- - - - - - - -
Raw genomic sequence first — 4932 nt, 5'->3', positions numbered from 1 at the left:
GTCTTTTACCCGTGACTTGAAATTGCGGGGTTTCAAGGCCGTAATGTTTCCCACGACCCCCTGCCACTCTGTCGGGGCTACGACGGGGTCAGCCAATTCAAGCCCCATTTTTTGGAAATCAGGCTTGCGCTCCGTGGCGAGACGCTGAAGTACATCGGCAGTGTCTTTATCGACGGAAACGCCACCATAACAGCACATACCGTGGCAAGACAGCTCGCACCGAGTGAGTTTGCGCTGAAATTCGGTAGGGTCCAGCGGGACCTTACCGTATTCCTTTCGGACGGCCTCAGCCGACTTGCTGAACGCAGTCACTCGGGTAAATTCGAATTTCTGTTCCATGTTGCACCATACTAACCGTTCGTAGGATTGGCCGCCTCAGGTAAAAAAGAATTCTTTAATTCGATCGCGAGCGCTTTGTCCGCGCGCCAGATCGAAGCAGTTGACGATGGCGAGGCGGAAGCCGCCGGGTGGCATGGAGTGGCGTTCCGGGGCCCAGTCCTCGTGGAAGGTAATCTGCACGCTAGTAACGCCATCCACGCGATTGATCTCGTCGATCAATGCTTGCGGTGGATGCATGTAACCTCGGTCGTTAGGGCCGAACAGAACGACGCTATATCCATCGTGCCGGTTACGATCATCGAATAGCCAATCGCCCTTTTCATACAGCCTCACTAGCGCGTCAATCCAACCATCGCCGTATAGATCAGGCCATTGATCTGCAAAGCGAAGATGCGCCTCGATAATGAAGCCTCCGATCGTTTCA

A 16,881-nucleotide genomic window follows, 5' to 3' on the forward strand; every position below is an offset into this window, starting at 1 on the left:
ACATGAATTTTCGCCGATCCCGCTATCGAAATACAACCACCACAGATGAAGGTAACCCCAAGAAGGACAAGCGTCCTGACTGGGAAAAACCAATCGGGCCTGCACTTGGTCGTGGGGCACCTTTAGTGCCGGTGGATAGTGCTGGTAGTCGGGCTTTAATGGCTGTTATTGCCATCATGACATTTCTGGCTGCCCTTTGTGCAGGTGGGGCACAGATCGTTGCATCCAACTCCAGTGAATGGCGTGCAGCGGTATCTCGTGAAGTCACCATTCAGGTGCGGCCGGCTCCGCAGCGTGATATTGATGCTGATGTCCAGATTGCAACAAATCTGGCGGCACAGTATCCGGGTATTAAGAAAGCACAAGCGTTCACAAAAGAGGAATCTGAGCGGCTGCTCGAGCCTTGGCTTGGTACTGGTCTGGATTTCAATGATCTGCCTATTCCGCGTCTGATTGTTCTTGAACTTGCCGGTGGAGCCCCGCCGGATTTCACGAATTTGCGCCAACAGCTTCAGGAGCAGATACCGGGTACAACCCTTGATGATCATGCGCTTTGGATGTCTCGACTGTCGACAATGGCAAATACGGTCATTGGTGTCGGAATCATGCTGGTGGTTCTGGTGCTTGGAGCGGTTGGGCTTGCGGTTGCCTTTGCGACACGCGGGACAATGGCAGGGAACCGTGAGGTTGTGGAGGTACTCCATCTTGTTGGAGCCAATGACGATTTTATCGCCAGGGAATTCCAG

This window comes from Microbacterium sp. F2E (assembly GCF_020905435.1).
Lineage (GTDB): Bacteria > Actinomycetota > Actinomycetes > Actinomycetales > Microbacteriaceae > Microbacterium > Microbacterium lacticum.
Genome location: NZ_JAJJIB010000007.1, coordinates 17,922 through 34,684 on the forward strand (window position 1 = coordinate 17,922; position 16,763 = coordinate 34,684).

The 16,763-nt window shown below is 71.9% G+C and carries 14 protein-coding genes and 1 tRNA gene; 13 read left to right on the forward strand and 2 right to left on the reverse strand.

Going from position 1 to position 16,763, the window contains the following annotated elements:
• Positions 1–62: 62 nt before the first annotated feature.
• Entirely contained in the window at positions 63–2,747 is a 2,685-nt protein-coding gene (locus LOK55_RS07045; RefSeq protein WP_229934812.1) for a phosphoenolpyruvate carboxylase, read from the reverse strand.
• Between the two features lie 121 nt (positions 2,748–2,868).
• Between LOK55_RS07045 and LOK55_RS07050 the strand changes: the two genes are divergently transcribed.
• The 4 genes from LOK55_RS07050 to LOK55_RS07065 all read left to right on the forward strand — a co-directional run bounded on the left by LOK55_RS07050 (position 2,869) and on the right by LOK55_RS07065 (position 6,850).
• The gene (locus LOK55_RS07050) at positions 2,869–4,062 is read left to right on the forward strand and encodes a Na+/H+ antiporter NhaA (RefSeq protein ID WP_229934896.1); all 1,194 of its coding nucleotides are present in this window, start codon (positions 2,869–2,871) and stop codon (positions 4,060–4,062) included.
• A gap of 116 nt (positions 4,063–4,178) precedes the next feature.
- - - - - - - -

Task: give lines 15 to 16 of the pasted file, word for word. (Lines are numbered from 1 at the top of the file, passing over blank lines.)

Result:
• The gene (locus LOK55_RS07050) at positions 2,869–4,062 is read left to right on the forward strand and encodes a Na+/H+ antiporter NhaA (RefSeq protein ID WP_229934896.1); all 1,194 of its coding nucleotides are present in this window, start codon (positions 2,869–2,871) and stop codon (positions 4,060–4,062) included.
• A gap of 116 nt (positions 4,063–4,178) precedes the next feature.